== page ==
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Price woes for Kingdom’s non-GI pepper farmers

While geographic indication (GI) status Kampot pepper is commanding a good market price, the rest of the Kingdom’s pepper farmers are experiencing falling rates due to the lack of a robust market, according to the Memot Pepper association.

The Ministry of Commerce, however, has pointed to fluctuations in the international market as a factor in the falling prices

Yin Sopha, executive director of the Dar-Memot Pepper Agricultural Development Cooperative in Tbong Khmum province, said on Wednesday that prices have fallen since harvesting began earlier this month and a kilogramgram is going for approximately 11,000 riel ($2.75). He claimed this is the lowest rate in recent memory.

Speaking from the Kingdom’s largest pepper producing region, Sopha claimed the decline had been ongoing since last year when a kilogram went for between 15,000 and 20,000 riel.

As of 2016, Cambodia had 5,000 hectares of pepper fields, according to a report from the Ministry of Agriculture, which claimed the country’s pepper exports grew from 1,050 tonnes in 2016 to 2,698 tonnes in 2017.

Sopha professed fears many businesses would die if the price continues to fall, claiming farmers were deeply dependent on neighbouring nations when selling their crop.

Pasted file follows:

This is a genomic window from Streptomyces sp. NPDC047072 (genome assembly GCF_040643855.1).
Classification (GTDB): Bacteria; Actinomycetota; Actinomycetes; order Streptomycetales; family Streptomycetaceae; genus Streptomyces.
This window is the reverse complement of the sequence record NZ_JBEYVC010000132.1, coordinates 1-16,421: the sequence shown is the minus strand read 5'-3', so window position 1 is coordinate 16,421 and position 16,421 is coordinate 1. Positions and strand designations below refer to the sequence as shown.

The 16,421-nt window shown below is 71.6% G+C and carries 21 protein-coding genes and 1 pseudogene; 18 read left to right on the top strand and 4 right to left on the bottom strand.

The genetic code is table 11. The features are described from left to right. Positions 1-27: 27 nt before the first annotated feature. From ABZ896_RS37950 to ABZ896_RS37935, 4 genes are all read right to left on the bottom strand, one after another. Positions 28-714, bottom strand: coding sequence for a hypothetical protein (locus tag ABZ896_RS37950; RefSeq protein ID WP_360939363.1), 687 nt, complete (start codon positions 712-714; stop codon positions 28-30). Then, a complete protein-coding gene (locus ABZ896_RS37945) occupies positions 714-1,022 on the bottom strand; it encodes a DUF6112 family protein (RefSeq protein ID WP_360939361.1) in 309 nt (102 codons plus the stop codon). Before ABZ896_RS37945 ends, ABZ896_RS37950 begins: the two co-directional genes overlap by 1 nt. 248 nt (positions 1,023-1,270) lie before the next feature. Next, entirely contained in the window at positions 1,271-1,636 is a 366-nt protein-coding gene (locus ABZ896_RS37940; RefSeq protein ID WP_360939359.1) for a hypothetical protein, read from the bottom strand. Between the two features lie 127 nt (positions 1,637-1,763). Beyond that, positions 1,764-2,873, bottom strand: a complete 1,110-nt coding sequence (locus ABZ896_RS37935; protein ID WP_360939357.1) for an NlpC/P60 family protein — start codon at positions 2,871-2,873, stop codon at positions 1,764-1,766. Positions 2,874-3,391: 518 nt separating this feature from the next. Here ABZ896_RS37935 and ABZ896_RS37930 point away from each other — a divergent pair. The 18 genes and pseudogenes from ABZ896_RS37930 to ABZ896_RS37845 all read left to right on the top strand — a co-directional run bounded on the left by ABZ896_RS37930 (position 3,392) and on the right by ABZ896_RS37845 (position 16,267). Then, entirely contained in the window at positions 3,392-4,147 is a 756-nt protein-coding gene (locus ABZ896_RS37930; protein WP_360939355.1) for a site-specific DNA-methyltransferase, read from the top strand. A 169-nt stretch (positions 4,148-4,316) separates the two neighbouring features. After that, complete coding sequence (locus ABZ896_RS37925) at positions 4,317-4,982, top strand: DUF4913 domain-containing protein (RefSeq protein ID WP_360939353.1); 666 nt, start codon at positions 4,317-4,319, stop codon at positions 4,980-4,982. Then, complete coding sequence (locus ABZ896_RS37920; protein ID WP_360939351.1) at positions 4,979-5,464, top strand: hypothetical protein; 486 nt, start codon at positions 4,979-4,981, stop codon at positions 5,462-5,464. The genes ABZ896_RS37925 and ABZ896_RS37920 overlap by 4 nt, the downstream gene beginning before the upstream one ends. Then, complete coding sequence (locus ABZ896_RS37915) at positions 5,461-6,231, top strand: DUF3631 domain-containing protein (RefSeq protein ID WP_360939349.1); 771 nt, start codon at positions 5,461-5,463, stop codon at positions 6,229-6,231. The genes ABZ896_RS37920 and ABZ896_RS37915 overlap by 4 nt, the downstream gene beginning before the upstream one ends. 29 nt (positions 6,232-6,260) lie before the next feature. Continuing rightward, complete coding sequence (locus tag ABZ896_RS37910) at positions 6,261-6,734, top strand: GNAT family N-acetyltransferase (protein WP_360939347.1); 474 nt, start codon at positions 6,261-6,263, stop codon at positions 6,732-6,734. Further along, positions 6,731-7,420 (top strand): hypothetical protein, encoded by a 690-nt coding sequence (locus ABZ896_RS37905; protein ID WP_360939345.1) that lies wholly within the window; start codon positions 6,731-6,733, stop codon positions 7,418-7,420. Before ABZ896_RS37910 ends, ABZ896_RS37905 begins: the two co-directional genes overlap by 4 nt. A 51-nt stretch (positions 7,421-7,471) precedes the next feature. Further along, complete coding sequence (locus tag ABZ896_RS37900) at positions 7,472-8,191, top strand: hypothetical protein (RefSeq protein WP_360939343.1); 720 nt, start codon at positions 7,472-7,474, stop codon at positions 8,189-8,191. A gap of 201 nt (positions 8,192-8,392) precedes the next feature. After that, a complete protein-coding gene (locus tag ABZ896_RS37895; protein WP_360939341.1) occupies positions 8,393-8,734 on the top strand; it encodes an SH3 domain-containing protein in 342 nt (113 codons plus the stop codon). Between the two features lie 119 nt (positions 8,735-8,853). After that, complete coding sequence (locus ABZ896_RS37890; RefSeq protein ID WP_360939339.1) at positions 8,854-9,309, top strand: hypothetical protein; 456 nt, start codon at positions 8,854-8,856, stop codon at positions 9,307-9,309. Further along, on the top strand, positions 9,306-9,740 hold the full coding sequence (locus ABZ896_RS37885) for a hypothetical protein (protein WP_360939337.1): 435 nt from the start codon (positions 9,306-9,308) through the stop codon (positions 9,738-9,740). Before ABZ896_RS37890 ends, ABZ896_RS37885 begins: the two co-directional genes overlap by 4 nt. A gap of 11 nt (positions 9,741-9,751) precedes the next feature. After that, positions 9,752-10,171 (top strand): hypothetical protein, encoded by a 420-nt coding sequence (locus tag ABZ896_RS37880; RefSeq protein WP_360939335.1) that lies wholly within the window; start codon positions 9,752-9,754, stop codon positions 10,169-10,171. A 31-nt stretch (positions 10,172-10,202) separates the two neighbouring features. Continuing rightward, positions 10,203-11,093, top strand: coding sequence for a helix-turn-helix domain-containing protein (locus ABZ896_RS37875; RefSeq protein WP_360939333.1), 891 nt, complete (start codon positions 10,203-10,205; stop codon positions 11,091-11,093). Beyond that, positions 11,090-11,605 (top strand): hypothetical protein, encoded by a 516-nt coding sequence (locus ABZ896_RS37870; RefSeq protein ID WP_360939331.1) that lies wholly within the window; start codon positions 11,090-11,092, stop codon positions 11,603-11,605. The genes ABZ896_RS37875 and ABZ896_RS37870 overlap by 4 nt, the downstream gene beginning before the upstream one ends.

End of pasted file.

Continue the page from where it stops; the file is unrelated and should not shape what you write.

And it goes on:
“Pepper prices depend on brokers from Vietnam, we have no market in hand, and [we] have no choice but to sell without making any profit,” he said. “If the price continue like this, farms will collapse.”

Von Savourn, a pepper farmer who has 5 hectares of land in Tbong Khmum province’s Memot district, thought the government should intervene to assist growers.

“The price keeps going down year by year, the government does nothing for us and does not care about us,” he said.

“We will give up pepper if there isn’t any intervention.”

Hean Vanhan, general director of the General Department of Agriculture at the Ministry of Agriculture, said the ministry helps to promote production and contract farming, but matters relating to the market are the duty of the Ministry of Commerce.

Long Kemvichet, spokesman for the Ministry of Commerce, said the current price drop is due to global market trends and is not a Cambodia-only issue.

“It is normal for the price to rise and fall based on demand and supply. The Ministry of Commerce is continuing to promote regular [non-GI] pepper as it is a product with great export potential,” he said, adding Cambodia has many international markets for pepper such as Vietnam, China and the EU.

While non-GI pepper is struggling amid price worries, prices of certified Kampot pepper continues to hold, Ngoun Lay, president of Kampot Pepper Promotion Association, said. The price of Kampot pepper is at $15 per kilogram for black pepper, $25 per kilogram for red pepper and $28 per kilogram for white pepper.

“Regular pepper always seems to face price dumping, as the supply is higher than demand,” Lay said. “We need to build trust in the market.”